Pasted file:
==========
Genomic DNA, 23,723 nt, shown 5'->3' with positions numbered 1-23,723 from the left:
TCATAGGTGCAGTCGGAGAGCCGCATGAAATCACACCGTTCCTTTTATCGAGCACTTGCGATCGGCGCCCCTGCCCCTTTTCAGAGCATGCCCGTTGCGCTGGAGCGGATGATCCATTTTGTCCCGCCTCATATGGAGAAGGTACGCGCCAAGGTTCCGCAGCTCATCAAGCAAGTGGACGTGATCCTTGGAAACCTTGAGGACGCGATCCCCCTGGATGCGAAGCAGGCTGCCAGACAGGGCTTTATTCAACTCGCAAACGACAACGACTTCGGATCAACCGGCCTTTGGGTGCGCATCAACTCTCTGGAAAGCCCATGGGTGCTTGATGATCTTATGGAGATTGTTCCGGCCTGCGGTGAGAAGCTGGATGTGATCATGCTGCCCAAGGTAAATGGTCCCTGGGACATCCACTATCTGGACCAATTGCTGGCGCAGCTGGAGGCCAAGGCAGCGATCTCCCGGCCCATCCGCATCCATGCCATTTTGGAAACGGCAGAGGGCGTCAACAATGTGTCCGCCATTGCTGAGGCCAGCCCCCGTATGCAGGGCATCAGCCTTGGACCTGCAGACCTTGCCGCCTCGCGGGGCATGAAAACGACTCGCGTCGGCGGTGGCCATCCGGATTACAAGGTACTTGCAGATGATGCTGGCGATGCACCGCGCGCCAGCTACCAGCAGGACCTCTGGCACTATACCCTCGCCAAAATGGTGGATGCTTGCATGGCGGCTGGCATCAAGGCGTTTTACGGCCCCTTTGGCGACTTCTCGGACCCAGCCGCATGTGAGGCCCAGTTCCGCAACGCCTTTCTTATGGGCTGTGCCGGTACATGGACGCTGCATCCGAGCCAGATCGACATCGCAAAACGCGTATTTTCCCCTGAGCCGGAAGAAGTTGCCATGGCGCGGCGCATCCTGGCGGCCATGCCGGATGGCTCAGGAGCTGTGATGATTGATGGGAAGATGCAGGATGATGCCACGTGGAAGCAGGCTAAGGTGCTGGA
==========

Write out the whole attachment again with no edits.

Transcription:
Genomic DNA, 23,723 nt, shown 5'->3' with positions numbered 1-23,723 from the left:
TCATAGGTGCAGTCGGAGAGCCGCATGAAATCACACCGTTCCTTTTATCGAGCACTTGCGATCGGCGCCCCTGCCCCTTTTCAGAGCATGCCCGTTGCGCTGGAGCGGATGATCCATTTTGTCCCGCCTCATATGGAGAAGGTACGCGCCAAGGTTCCGCAGCTCATCAAGCAAGTGGACGTGATCCTTGGAAACCTTGAGGACGCGATCCCCCTGGATGCGAAGCAGGCTGCCAGACAGGGCTTTATTCAACTCGCAAACGACAACGACTTCGGATCAACCGGCCTTTGGGTGCGCATCAACTCTCTGGAAAGCCCATGGGTGCTTGATGATCTTATGGAGATTGTTCCGGCCTGCGGTGAGAAGCTGGATGTGATCATGCTGCCCAAGGTAAATGGTCCCTGGGACATCCACTATCTGGACCAATTGCTGGCGCAGCTGGAGGCCAAGGCAGCGATCTCCCGGCCCATCCGCATCCATGCCATTTTGGAAACGGCAGAGGGCGTCAACAATGTGTCCGCCATTGCTGAGGCCAGCCCCCGTATGCAGGGCATCAGCCTTGGACCTGCAGACCTTGCCGCCTCGCGGGGCATGAAAACGACTCGCGTCGGCGGTGGCCATCCGGATTACAAGGTACTTGCAGATGATGCTGGCGATGCACCGCGCGCCAGCTACCAGCAGGACCTCTGGCACTATACCCTCGCCAAAATGGTGGATGCTTGCATGGCGGCTGGCATCAAGGCGTTTTACGGCCCCTTTGGCGACTTCTCGGACCCAGCCGCATGTGAGGCCCAGTTCCGCAACGCCTTTCTTATGGGCTGTGCCGGTACATGGACGCTGCATCCGAGCCAGATCGACATCGCAAAACGCGTATTTTCCCCTGAGCCGGAAGAAGTTGCCATGGCGCGGCGCATCCTGGCGGCCATGCCGGATGGCTCAGGAGCTGTGATGATTGATGGGAAGATGCAGGATGATGCCACGTGGAAGCAGGCTAAGGTGCTGGA